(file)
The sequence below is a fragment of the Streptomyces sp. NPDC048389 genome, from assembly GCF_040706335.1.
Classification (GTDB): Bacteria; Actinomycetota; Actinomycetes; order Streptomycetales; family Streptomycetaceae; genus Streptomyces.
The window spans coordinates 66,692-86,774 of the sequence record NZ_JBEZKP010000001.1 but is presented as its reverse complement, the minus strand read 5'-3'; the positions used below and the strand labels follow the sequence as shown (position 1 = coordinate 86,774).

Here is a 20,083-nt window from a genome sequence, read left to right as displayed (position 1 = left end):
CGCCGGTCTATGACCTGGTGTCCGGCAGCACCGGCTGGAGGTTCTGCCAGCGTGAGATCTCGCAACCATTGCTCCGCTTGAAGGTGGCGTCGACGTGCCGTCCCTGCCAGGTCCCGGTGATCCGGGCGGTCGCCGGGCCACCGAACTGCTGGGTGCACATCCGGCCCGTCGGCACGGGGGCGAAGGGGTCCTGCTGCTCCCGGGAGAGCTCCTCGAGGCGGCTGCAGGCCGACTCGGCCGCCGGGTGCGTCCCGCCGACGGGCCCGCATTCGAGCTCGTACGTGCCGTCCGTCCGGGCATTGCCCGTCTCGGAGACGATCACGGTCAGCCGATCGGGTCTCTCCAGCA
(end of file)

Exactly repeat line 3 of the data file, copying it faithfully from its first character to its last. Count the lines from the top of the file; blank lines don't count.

The window spans coordinates 66,692-86,774 of the sequence record NZ_JBEZKP010000001.1 but is presented as its reverse complement, the minus strand read 5'-3'; the positions used below and the strand labels follow the sequence as shown (position 1 = coordinate 86,774).